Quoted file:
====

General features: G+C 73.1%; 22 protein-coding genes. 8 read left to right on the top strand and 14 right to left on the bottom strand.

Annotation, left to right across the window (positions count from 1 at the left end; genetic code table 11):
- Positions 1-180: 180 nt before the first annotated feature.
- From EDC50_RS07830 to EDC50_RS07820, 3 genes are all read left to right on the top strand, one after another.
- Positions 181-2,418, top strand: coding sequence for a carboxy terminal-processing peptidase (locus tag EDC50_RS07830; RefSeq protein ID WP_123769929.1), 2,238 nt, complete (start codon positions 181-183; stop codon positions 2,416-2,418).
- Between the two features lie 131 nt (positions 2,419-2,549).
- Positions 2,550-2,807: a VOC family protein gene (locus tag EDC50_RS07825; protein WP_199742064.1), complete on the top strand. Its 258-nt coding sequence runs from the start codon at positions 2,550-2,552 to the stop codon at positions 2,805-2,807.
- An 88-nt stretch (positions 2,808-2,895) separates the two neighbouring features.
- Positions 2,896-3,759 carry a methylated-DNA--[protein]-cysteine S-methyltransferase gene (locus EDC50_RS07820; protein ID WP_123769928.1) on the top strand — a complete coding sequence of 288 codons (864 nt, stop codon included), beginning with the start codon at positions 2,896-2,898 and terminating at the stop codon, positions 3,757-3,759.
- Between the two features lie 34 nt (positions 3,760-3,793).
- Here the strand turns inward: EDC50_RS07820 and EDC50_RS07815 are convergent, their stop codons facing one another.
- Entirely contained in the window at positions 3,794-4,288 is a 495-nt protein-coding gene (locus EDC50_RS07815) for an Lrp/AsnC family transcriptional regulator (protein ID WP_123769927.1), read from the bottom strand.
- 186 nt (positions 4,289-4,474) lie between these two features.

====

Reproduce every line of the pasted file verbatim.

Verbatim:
General features: G+C 73.1%; 22 protein-coding genes. 8 read left to right on the top strand and 14 right to left on the bottom strand.

Annotation, left to right across the window (positions count from 1 at the left end; genetic code table 11):
- Positions 1-180: 180 nt before the first annotated feature.
- From EDC50_RS07830 to EDC50_RS07820, 3 genes are all read left to right on the top strand, one after another.
- Positions 181-2,418, top strand: coding sequence for a carboxy terminal-processing peptidase (locus tag EDC50_RS07830; RefSeq protein ID WP_123769929.1), 2,238 nt, complete (start codon positions 181-183; stop codon positions 2,416-2,418).
- Between the two features lie 131 nt (positions 2,419-2,549).
- Positions 2,550-2,807: a VOC family protein gene (locus tag EDC50_RS07825; protein WP_199742064.1), complete on the top strand. Its 258-nt coding sequence runs from the start codon at positions 2,550-2,552 to the stop codon at positions 2,805-2,807.
- An 88-nt stretch (positions 2,808-2,895) separates the two neighbouring features.
- Positions 2,896-3,759 carry a methylated-DNA--[protein]-cysteine S-methyltransferase gene (locus EDC50_RS07820; protein ID WP_123769928.1) on the top strand — a complete coding sequence of 288 codons (864 nt, stop codon included), beginning with the start codon at positions 2,896-2,898 and terminating at the stop codon, positions 3,757-3,759.
- Between the two features lie 34 nt (positions 3,760-3,793).
- Here the strand turns inward: EDC50_RS07820 and EDC50_RS07815 are convergent, their stop codons facing one another.
- Entirely contained in the window at positions 3,794-4,288 is a 495-nt protein-coding gene (locus EDC50_RS07815) for an Lrp/AsnC family transcriptional regulator (protein ID WP_123769927.1), read from the bottom strand.
- 186 nt (positions 4,289-4,474) lie between these two features.